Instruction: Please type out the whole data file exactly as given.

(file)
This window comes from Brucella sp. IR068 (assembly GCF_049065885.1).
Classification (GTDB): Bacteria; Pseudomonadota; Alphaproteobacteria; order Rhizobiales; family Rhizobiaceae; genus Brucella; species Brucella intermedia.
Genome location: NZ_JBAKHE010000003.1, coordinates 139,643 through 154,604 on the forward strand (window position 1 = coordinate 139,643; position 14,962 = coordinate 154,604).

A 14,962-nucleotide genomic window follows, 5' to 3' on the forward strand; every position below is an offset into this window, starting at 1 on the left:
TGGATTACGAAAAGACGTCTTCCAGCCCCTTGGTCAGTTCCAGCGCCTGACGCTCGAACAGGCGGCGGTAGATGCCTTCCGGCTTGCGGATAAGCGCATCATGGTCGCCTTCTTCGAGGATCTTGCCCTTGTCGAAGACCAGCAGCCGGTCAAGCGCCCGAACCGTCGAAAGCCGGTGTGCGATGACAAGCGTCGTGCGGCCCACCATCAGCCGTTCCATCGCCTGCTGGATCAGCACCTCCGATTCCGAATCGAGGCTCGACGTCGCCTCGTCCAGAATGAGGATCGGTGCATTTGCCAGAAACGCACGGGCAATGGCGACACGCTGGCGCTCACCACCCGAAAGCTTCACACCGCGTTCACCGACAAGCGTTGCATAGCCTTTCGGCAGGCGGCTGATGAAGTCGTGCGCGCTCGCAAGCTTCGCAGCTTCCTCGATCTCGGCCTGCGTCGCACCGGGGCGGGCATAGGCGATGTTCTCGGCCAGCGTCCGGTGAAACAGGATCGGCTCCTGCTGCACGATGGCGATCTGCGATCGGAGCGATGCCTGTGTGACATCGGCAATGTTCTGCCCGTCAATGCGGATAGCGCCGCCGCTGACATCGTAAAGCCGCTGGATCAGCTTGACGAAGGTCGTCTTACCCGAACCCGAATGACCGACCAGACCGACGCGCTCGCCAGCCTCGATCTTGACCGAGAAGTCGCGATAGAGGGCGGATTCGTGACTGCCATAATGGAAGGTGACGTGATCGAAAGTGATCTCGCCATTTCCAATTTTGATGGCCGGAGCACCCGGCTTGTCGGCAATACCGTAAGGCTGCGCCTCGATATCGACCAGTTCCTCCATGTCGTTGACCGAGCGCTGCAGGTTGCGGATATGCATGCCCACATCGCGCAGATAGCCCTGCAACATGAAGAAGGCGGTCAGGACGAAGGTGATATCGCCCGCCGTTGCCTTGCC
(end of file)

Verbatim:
This window comes from Brucella sp. IR068 (assembly GCF_049065885.1).
Classification (GTDB): Bacteria; Pseudomonadota; Alphaproteobacteria; order Rhizobiales; family Rhizobiaceae; genus Brucella; species Brucella intermedia.
Genome location: NZ_JBAKHE010000003.1, coordinates 139,643 through 154,604 on the forward strand (window position 1 = coordinate 139,643; position 14,962 = coordinate 154,604).

A 14,962-nucleotide genomic window follows, 5' to 3' on the forward strand; every position below is an offset into this window, starting at 1 on the left:
TGGATTACGAAAAGACGTCTTCCAGCCCCTTGGTCAGTTCCAGCGCCTGACGCTCGAACAGGCGGCGGTAGATGCCTTCCGGCTTGCGGATAAGCGCATCATGGTCGCCTTCTTCGAGGATCTTGCCCTTGTCGAAGACCAGCAGCCGGTCAAGCGCCCGAACCGTCGAAAGCCGGTGTGCGATGACAAGCGTCGTGCGGCCCACCATCAGCCGTTCCATCGCCTGCTGGATCAGCACCTCCGATTCCGAATCGAGGCTCGACGTCGCCTCGTCCAGAATGAGGATCGGTGCATTTGCCAGAAACGCACGGGCAATGGCGACACGCTGGCGCTCACCACCCGAAAGCTTCACACCGCGTTCACCGACAAGCGTTGCATAGCCTTTCGGCAGGCGGCTGATGAAGTCGTGCGCGCTCGCAAGCTTCGCAGCTTCCTCGATCTCGGCCTGCGTCGCACCGGGGCGGGCATAGGCGATGTTCTCGGCCAGCGTCCGGTGAAACAGGATCGGCTCCTGCTGCACGATGGCGATCTGCGATCGGAGCGATGCCTGTGTGACATCGGCAATGTTCTGCCCGTCAATGCGGATAGCGCCGCCGCTGACATCGTAAAGCCGCTGGATCAGCTTGACGAAGGTCGTCTTACCCGAACCCGAATGACCGACCAGACCGACGCGCTCGCCAGCCTCGATCTTGACCGAGAAGTCGCGATAGAGGGCGGATTCGTGACTGCCATAATGGAAGGTGACGTGATCGAAAGTGATCTCGCCATTTCCAATTTTGATGGCCGGAGCACCCGGCTTGTCGGCAATACCGTAAGGCTGCGCCTCGATATCGACCAGTTCCTCCATGTCGTTGACCGAGCGCTGCAGGTTGCGGATATGCATGCCCACATCGCGCAGATAGCCCTGCAACATGAAGAAGGCGGTCAGGACGAAGGTGATATCGCCCGCCGTTGCCTTGCC